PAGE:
Autism is a neurological developmental disorder. In the most basic terms, it is a disorder that stems from damage to the nervous system. This damage causes abnormal brain functions which may affect a person’s learning ability, self-control, memory, and emotions.
Autism creates many challenges for an individual. There are different levels of autism but they do generally affect the same three functions; social interaction, communication, and behavior. If you suspect your child has autism (or any other type of behavioral problem), I would speak to his/her primary doctor.
If you’d like some guidance on what the warning sign for developmental/behavioral issues are click the link below: “When do you start seeing symptoms of Behavioral/developmental problems?”
Symptoms of Autism
May include, but are not limited to;
- Does not point at objects to show they are interested.
- Has trouble relating to others
- Has no interest in other people
- Avoids eye contact
- Has trouble understanding feelings (their own and others)
- Avoids being held or cuddled
- Unaware when someone is talking to them.
- Interested in people but doesn’t know how to interact (play, talk, relate)
- Has trouble expressing their needs
- Loses skills they have learned
- Unusual reaction to certain smells, taste, feeling, or sound
- Repeated actions
- Has trouble adapting to change
Treatment does not mean cure. As of right now, there is no known cure for autism; but there are treatments that can better a child’s lifestyle. Early intervention is important for children who showcase symptoms. It provides them with the opportunity to learn and integrate important skills.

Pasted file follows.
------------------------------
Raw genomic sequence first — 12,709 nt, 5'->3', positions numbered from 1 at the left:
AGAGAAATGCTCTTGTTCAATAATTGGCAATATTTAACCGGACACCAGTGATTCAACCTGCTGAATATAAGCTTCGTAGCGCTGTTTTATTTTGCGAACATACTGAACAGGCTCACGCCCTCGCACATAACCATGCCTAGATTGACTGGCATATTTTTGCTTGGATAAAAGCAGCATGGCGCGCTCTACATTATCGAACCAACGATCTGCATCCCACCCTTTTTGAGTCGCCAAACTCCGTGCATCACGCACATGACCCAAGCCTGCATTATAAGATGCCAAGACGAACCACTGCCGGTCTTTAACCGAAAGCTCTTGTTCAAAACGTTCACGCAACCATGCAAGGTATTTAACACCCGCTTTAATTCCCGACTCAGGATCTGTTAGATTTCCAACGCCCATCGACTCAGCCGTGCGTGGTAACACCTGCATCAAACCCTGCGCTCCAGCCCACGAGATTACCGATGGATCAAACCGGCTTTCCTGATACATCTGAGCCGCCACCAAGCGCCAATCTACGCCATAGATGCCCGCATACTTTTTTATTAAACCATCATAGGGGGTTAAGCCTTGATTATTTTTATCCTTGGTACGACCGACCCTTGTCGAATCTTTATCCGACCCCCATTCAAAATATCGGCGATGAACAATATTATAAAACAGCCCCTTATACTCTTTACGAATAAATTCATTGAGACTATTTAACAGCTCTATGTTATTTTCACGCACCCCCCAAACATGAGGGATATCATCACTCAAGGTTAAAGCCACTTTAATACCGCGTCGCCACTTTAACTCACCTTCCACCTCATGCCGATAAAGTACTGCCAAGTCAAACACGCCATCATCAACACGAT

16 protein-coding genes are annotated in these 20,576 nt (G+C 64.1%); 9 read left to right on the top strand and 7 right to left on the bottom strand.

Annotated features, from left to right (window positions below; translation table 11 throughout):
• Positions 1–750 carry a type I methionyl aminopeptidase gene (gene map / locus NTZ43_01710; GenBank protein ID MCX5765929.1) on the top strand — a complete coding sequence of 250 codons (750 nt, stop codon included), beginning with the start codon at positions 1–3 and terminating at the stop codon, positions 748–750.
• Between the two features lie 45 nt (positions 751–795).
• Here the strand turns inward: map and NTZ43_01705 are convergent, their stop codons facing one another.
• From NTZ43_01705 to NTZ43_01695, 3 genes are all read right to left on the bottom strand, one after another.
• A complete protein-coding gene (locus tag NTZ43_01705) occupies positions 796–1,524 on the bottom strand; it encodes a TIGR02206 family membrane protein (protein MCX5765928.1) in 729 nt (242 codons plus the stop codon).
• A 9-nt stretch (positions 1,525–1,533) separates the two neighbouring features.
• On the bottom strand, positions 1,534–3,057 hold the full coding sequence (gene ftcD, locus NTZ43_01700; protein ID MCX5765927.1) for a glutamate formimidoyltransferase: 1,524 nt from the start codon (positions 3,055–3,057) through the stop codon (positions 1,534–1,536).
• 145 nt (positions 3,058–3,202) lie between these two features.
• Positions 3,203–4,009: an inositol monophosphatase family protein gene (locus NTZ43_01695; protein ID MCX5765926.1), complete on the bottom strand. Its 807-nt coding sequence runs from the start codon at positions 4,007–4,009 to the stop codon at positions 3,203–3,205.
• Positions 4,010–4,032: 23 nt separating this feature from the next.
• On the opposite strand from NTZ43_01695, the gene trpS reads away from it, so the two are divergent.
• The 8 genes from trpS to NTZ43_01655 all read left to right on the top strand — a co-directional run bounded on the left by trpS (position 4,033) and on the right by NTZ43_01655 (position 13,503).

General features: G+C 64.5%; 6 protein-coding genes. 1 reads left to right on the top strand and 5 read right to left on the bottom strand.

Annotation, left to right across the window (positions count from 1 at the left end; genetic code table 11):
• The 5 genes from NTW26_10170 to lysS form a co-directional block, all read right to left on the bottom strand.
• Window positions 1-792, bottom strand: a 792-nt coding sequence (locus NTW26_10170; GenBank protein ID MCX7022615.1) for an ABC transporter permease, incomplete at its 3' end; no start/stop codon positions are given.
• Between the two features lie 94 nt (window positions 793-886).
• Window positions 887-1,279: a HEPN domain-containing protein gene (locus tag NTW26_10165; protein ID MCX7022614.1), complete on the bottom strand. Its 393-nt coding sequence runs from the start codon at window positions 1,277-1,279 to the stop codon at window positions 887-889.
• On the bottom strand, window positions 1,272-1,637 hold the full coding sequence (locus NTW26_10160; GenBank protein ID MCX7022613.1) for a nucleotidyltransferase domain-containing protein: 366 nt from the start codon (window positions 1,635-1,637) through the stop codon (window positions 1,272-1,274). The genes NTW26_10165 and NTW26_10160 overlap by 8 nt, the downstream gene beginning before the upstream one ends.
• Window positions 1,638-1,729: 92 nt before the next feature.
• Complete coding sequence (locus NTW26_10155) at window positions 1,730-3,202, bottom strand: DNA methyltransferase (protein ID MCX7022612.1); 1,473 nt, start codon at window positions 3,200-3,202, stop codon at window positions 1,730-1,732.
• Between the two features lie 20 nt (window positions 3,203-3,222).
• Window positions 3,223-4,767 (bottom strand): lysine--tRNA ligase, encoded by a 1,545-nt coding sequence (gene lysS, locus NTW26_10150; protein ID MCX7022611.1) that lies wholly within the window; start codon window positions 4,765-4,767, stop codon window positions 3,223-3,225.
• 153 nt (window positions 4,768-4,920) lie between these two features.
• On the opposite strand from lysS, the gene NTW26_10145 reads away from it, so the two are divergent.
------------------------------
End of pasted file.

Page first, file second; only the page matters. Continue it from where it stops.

Treatments include but are not limited to;
- Behavioral Therapy (link): The focused treatment of unhealthy/disruptive behaviors. Includes Training for parents.
- Medication: There is no medication that can treat the core symptoms of Autism, but they can help with some; such as depression, self-injury, seizures, anxiety, etc.
- Alternative Medicine: includes treatments such as dietary supplements and mind-body medicine
Lifestyle with Autism
Living with some with Autism can be difficult (depending on the severity of their condition). Finding the right resources to helping create a better quality of life for all individuals in a family is important. Early diagnosis is essential. It betters the outcome of intervention techniques. Life skills can be taught early-on when they are still able to retain learning/intervention techniques.
Life for someone who has autism can be very hard. The environment and everything inside of it cause reactions that we perceive as abnormal, but to them, these reactions are all they know. Once diagnosis and treatment are applied, the child can better deal with the environmental situations they are bound to face. Objective is independence
There are opportunities available to help your child lead a ‘normal’ life. Depending on your state there are different programs or living option, including;
- Governmental Institutions (jobs)
- Assisted living facilities
- Group Homes
- Family Care Homes
- Speech therapy: Assessment and Treatment that helps individuals overcome speech or language impairments.
- Physical therapy: Treatment focuses on improving motor skills, balance, coordination, strength, endurance, and cognitive processing.
- Occupational Therapy: Help individuals develop and improve daily living skills.
- Apply for ADA and SSD